The tension between gender equality and religious rights has flared into political debate again with two new rulings by Quebec's human-rights commission on the right to wear the niqab and the hijab.
A woman wearing the niqab cannot demand to be served by another woman when dealing with the Quebec Health Insurance Board, the commission ruled. Concluding that religious beliefs cannot stand in the way of gender equality, the commission found that when a woman wearing the Islamic face covering is required to identify herself and proceed with the photo session needed to produce a health insurance card, the Health Insurance Board has no obligation to accommodate her request to be served by a woman.
"Since freedom of religion was not significantly undermined, there is no obligation to grant an accommodation," the order states.
The health board had previously agreed to such requests. But last fall critics argued that the health board was acceding to religious fundamentalism.
The decision was greeted with approval in Quebec's National Assembly yesterday by MNAs of all political stripes.
"I am against the veil. I don't think the veil represents anything more than a symbol of submission of women to religious authorities," said Amir Khadir, an Iranian-born Muslim and Quebec Solidaire MNA.
Immigration Minister Yolande James suggested the ruling will form the basis of new guidelines on religious accommodation for public services, following on the action taken last week to bar a woman from attending a free French language class for immigrants unless she agreed to take off her niqab.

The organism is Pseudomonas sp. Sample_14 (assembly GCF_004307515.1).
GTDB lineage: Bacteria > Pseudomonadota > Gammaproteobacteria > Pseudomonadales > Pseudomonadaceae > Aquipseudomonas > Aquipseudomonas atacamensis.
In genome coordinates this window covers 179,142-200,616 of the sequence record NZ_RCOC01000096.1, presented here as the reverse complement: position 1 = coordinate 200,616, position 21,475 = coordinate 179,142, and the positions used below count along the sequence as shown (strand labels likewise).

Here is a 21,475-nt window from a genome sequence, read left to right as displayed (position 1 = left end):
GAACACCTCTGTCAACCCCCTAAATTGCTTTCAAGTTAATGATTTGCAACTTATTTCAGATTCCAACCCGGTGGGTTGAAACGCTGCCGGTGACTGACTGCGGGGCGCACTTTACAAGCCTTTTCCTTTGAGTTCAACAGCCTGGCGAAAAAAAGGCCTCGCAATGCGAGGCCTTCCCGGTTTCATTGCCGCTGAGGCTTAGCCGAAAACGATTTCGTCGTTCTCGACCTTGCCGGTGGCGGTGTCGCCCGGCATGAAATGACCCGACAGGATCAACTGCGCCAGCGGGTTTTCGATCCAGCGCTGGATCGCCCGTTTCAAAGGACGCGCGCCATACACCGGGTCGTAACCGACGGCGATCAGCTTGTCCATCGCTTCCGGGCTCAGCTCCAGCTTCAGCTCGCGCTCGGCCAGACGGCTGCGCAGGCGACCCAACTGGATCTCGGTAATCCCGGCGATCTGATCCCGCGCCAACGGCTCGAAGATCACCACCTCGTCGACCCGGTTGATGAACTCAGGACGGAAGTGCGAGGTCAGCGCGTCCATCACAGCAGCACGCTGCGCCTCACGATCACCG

Another decision issued yesterday by the commission involved a client who refused to be served by a health board employee wearing a hijab - a traditional headscarf that does not cover the face.
The commission ruled that the garment had no bearing on the delivery of services and should be allowed to be worn. The incident reflected more a clash of values rather than an infringement on the client's freedom of religion or conscious, the commission stated.
"It cannot be concluded that the neutrality of the public institution was called into question because the service being delivered remained neutral."
The breadth of the debate over "reasonable accommodation" was reflected in a letter signed by more than 100 Quebec intellectuals and published yesterday in the Montreal daily Le Devoir. The letter argued that secular values should be enforced with no exception throughout the public service. The group argued that the time has come for Quebec to enforce its belief in a pluralist society by banning religious symbols from the public service - including the crucifix in the National Assembly.
Parti Québécois immigration critic Louise Beaudoin repeated her party's call yesterday for a charter that would reinforce Quebec's secular values, such as gender equality.Report Typo/Error
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